“In the Tall Grass” is a simple story. Two siblings, on a cross-country drive to a new city, hear a strange voice from the tall grass beside the road. They pull into an abandoned church parking lot, where several other cars are parked. The voice in the grass belongs to a young boy, begging for help. The two siblings go into the tall grass in an attempt to save him, and that is where things go terribly wrong.

To spoil what happens in the grass would be spoil one of the few interesting bits of storytelling in this novella, so I will be as vague as I can. Suffice to say, the effect of the tall grass is weird, unsettling, and compelling. But that’s where the novelty stops. After the initial shock of the disorienting properties of the tall grass, the story devolves into a poorly-paced, poorly-plotted mishmash of horror tropes that we seen a thousand times before. Worse, we’ve seen them done far better as well.

There is no subtlety in “In the Tall Grass.” Everything is visceral, gory, and, worst of all, totally unearned. There is so little context for what is happening that the horror bits, the apparent terrible center of the story, fall completely flat. The action of the story, while spare, manages to also be frustratingly vague. I know what happened at the end of the story, but I have no idea why it happened or why I was supposed care about it. There is one tantalizing mystery at the core of the story, but there is no attempt to explain it, or really even acknowledge it. It’s an empty center holding a dull, tedious, and totally bland horror story.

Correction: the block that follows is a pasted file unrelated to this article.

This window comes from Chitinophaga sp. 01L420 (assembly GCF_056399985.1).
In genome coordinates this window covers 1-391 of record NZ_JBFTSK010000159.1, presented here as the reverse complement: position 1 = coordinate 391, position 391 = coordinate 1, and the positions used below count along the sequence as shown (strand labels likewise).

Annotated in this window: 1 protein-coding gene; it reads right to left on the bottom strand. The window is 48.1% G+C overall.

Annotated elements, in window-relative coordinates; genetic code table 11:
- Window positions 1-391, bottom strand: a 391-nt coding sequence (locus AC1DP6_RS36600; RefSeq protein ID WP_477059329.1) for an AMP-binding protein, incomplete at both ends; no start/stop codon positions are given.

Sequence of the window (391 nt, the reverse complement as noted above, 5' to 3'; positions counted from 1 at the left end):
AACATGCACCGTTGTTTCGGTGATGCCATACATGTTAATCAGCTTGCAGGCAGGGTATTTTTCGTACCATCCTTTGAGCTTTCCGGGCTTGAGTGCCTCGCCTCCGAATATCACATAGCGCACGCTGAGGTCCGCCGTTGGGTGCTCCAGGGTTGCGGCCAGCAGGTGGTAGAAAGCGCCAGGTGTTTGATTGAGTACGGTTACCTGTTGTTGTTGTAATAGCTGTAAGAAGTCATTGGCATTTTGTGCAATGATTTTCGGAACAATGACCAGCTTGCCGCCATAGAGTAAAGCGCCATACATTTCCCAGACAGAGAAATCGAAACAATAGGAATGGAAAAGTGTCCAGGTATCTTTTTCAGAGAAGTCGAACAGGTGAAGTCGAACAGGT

“In the Tall Grass” has none of the qualities we associate with the best writing of either author. It has none of King’s lingering, escalating tension, and none of Joe Hill’s focus on character. The story is short, perhaps only a third as long as a short novel, but it still took me four days to read it because, up until the last quarter, I was almost totally non-engaged. The story relies on weirdness it doesn’t earn and vivid, technicolor gore that it doesn’t need to tell a story about characters I never connected with.

“In the Tall Grass” gets 1 piece of lasagna.

It is currently available for your favorite ebook reader. The e-book version does contain short samples of King’s upcoming “Doctor Sleep” and Hill’s forthcoming “NOS4A2.” Those samples alone were worth my money, but they might not be for everyone.

Josh’s Harry Potter (Re)reading Adventure: Harry Potter and the Half-Blood Prince